Hell’s Angel gets three life terms in triple slaying
Adam Lee Hall, center, confers with his defense attorney Jeanne Liddy, left, during his sentencing in Hampden Superior Court Monday, Feb. 10, 2014 in Springfield, Mass. Hall, 36, of Peru, Mass., was sentenced to three consecutive life terms for killing three Pittsfield men in August 2011 and disposing their bodies in Becket. (AP Photo/Berkshire Eagle, Gillian Jones, Pool) Purchase photo reprints »
SPRINGFIELD (AP) — A ranking member of a western Massachusetts chapter of the Hells Angels was sentenced Monday to three consecutive life terms for killing three men, then dismembering and burying the bodies.
Adam Lee Hall, 36, of Peru, Mass., was sentenced in Hampden Superior Court after being convicted Friday of first-degree murder and other charges in the August 2011 deaths of David Glasser, Edward Frampton and Robert Chadwell.
Under state law, first-degree murder carries a mandatory sentence of life without the possibility of parole.
Hall’s crimes were “filled with depravity and disregard for human dignity,” Judge C. Jeffrey Kinder said after families and friends of the victims read statements in court.
Hall wanted Glasser dead so he couldn’t testify against him in an assault case, authorities said.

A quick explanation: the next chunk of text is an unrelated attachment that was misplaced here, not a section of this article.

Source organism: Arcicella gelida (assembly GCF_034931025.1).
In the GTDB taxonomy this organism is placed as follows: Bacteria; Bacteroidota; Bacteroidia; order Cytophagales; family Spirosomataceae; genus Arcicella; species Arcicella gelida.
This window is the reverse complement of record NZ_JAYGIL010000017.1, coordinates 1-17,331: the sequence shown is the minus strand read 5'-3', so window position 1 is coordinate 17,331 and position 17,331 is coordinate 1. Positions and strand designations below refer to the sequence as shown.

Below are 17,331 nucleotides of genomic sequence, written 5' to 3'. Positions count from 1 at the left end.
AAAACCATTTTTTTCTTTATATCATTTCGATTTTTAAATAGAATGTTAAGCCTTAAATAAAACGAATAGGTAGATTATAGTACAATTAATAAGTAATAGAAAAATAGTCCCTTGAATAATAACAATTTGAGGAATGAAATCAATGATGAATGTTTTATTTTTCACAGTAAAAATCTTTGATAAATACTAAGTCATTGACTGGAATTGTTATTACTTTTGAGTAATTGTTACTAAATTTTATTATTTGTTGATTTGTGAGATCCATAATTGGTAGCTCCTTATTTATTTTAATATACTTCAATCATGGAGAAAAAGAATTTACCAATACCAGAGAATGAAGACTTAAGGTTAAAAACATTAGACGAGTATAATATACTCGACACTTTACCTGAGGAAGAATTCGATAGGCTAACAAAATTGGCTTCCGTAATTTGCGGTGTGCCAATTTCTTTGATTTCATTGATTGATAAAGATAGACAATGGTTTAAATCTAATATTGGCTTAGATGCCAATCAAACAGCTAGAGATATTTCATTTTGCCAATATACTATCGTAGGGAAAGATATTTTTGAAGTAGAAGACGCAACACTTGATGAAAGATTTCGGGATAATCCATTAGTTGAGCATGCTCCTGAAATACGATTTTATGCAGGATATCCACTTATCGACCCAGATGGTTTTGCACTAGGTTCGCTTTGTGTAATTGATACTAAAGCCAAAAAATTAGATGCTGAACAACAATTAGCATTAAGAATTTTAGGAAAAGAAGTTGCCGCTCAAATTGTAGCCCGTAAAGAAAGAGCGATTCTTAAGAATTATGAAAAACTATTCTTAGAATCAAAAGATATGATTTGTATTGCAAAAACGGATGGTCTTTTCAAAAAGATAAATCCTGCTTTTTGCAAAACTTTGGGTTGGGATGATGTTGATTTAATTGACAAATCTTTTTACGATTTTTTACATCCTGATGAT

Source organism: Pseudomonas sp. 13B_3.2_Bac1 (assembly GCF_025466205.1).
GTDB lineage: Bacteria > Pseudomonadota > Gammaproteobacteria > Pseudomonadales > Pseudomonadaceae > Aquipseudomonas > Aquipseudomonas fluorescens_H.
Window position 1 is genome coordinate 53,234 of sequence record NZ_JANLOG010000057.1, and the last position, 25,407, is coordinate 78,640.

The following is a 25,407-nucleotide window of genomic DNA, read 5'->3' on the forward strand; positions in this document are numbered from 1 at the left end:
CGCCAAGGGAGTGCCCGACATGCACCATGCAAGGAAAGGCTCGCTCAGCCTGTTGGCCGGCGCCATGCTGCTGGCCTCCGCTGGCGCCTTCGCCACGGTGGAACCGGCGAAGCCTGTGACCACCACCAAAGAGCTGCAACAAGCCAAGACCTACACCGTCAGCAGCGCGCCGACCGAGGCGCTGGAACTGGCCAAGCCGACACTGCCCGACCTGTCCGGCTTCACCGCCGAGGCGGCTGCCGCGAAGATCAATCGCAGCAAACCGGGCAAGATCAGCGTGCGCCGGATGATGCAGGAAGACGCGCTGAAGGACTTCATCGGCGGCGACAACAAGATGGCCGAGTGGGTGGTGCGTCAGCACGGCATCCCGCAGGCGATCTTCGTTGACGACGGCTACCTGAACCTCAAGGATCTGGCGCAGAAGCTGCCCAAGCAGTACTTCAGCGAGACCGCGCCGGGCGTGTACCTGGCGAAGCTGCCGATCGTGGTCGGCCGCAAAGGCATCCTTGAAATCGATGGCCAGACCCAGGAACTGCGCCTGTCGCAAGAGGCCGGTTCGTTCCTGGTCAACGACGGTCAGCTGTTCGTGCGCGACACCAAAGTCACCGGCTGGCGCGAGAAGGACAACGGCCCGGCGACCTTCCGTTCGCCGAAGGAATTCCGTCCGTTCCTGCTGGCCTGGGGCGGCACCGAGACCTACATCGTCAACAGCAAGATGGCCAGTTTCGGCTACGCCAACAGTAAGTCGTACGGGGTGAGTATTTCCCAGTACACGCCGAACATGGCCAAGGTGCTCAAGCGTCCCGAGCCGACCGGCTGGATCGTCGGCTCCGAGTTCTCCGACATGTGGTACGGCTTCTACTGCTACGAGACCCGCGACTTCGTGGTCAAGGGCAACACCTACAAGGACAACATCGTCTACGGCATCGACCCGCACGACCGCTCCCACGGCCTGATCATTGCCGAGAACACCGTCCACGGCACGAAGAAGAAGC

Frampton and Chadwell were killed simply so there would be no witnesses, prosecutors said.
“Over the course of years David Glasser was stalked, intimidated, beaten, framed, abducted, murdered and mutilated,” Kinder said. “His friends Edward Frampton and Robert Chadwell were shot, stabbed, dismembered ... simply because they had the misfortune of being there when Mr. Glasser got abducted.”
Glasser had a mental disability that made him particularly vulnerable, Kinder said.
The bodies of all three men were found weeks later buried in Becket.
Hall deserved “no more mercy or consideration” than he gave to his victims, Berkshire District Attorney David Capeless said.
Hall was tried in Hampden County after defense lawyers said that the publicity the case received in Berkshire County would have made it difficult for him to receive a fair trial.
Hall lawyer Alan Black said at trial there was no physical evidence tying his client to the deaths. He has not commented on the verdict but said at sentencing that his client had a loving family and had a very minor criminal record.
Three other men face charges in the case — two for allegedly playing a role in the murders, and a third for allegedly helping dispose of the bodies.